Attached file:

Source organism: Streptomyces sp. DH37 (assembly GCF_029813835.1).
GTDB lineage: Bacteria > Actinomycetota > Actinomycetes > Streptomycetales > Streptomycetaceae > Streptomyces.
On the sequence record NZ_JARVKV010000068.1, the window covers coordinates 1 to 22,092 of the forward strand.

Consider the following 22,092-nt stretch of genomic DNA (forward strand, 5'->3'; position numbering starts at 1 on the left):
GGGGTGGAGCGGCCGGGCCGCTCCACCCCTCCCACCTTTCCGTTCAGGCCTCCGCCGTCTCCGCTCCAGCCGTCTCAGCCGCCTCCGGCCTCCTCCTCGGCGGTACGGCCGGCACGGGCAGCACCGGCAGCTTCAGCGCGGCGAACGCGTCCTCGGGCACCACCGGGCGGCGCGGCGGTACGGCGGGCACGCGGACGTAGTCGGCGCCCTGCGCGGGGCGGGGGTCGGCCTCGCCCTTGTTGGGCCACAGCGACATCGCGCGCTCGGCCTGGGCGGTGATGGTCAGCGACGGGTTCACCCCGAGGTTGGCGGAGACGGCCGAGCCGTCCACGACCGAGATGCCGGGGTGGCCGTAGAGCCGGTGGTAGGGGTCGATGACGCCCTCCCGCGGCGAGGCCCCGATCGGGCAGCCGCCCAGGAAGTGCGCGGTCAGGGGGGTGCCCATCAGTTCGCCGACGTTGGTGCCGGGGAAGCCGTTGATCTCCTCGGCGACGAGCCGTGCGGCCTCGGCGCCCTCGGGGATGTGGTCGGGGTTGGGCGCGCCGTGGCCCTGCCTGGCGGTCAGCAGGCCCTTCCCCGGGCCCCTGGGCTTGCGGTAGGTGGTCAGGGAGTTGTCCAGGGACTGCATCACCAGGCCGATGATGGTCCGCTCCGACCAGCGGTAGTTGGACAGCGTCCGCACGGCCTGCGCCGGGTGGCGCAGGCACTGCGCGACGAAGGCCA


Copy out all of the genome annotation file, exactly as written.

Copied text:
Source organism: Streptomyces sp. DH37 (assembly GCF_029813835.1).
GTDB lineage: Bacteria > Actinomycetota > Actinomycetes > Streptomycetales > Streptomycetaceae > Streptomyces.
On the sequence record NZ_JARVKV010000068.1, the window covers coordinates 1 to 22,092 of the forward strand.

Consider the following 22,092-nt stretch of genomic DNA (forward strand, 5'->3'; position numbering starts at 1 on the left):
GGGGTGGAGCGGCCGGGCCGCTCCACCCCTCCCACCTTTCCGTTCAGGCCTCCGCCGTCTCCGCTCCAGCCGTCTCAGCCGCCTCCGGCCTCCTCCTCGGCGGTACGGCCGGCACGGGCAGCACCGGCAGCTTCAGCGCGGCGAACGCGTCCTCGGGCACCACCGGGCGGCGCGGCGGTACGGCGGGCACGCGGACGTAGTCGGCGCCCTGCGCGGGGCGGGGGTCGGCCTCGCCCTTGTTGGGCCACAGCGACATCGCGCGCTCGGCCTGGGCGGTGATGGTCAGCGACGGGTTCACCCCGAGGTTGGCGGAGACGGCCGAGCCGTCCACGACCGAGATGCCGGGGTGGCCGTAGAGCCGGTGGTAGGGGTCGATGACGCCCTCCCGCGGCGAGGCCCCGATCGGGCAGCCGCCCAGGAAGTGCGCGGTCAGGGGGGTGCCCATCAGTTCGCCGACGTTGGTGCCGGGGAAGCCGTTGATCTCCTCGGCGACGAGCCGTGCGGCCTCGGCGCCCTCGGGGATGTGGTCGGGGTTGGGCGCGCCGTGGCCCTGCCTGGCGGTCAGCAGGCCCTTCCCCGGGCCCCTGGGCTTGCGGTAGGTGGTCAGGGAGTTGTCCAGGGACTGCATCACCAGGCCGATGATGGTCCGCTCCGACCAGCGGTAGTTGGACAGCGTCCGCACGGCCTGCGCCGGGTGGCGCAGGCACTGCGCGACGAAGGCCA